Rhinoplasty can address many concerns with the nose: bridge, tip, front view, side view, breathing, etc. Most often patients complain of a nose that is relatively large and want a smaller nose. Making the nose smaller by reducing a bump and improving the profile is one of the most common requests from a rhinoplasty surgeon.
The bump is typically made of bone and cartilage. In some patients it’s more bone and others it’s more cartilage.
The bump generally occurs from the nasal septum as it grows outward. A majority of the nasal growth occurs during teenage years. This nasal growth rate usually slows down around age 17 for girls and 19 for boys. For this reason, we prefer to wait until a teenager’s nasal growth has matured before considering rhinoplasty surgery.
A nasal bump can also be from nasal trauma. Fractures and lacerations affect the underlying tissue. Bone and cartilage can grow and form a callous with scar tissue after injury.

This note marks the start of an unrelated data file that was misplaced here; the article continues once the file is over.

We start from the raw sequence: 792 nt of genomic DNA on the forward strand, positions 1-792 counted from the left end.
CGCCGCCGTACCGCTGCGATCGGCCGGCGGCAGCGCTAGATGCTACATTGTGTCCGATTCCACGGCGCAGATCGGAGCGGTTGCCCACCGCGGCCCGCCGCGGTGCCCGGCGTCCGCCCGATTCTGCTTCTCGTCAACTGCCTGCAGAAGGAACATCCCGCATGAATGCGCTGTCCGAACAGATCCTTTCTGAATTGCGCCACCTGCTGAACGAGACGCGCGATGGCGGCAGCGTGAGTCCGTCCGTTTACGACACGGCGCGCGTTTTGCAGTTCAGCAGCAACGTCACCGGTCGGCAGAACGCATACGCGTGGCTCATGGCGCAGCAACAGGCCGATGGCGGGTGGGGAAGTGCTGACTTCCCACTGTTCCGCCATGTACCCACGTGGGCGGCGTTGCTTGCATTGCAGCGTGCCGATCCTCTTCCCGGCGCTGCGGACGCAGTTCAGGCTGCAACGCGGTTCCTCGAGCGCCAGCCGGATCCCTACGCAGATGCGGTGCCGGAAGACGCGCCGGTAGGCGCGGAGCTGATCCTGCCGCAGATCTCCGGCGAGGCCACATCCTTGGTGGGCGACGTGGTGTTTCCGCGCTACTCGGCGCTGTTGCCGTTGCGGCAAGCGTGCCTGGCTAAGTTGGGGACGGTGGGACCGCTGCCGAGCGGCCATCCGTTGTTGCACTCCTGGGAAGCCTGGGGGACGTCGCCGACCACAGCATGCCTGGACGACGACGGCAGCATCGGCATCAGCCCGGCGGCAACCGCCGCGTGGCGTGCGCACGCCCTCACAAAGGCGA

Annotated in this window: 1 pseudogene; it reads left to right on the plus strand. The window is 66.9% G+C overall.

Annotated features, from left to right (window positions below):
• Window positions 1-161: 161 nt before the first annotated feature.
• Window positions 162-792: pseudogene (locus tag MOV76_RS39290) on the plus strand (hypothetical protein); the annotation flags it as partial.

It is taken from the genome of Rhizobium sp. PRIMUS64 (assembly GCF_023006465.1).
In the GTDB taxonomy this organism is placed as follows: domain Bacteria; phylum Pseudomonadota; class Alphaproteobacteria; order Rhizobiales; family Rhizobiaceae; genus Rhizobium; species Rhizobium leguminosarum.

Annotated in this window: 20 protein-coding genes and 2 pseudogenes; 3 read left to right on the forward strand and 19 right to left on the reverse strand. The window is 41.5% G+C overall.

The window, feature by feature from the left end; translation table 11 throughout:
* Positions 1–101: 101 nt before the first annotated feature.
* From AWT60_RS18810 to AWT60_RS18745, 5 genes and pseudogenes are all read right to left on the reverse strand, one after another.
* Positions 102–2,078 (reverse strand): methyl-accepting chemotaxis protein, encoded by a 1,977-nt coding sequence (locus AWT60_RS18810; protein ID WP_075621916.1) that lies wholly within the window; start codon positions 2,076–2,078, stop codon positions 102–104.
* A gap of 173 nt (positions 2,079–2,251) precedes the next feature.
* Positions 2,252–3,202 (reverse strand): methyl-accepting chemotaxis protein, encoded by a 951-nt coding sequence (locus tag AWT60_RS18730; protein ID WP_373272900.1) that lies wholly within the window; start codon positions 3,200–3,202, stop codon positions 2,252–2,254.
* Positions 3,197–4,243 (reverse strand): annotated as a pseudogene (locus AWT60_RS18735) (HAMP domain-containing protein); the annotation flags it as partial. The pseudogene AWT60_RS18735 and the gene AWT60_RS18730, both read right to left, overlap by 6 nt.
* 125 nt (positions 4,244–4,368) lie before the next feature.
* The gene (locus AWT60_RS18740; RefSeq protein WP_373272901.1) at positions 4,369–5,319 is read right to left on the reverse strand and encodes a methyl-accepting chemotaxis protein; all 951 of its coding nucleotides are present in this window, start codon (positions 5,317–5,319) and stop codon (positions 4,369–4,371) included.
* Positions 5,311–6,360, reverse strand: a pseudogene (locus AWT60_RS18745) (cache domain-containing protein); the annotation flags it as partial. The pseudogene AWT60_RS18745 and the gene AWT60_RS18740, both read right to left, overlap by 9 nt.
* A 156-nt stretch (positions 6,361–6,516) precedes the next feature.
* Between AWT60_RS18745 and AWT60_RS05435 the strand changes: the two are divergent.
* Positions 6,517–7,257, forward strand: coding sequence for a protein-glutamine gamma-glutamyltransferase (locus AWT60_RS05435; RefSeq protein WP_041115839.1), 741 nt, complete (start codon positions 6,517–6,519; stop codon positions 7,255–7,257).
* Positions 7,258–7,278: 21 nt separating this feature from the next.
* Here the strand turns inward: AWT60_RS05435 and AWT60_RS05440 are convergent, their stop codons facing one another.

Bump reduction in rhinoplasty can be performed via an open approach (cut made between nostrils) or a closed approach (no external cuts). Profile modification with a smoother result is typical with preservation rhinoplasty. Most rhinoplasty surgeons perform bump reduction first before addressing the nasal tip. Bumps are rasped and shaved down a little bit at a time.
We typically reduce the bump first too during surgery. First, we shave down excess nasal bone. Next, we reduce the excess cartilage. We’re also conservative and prefer subtle changes rather than overcorrection when reducing a bump in rhinoplasty.
Contact the office to improve your nasal profile and contour with bump reduction.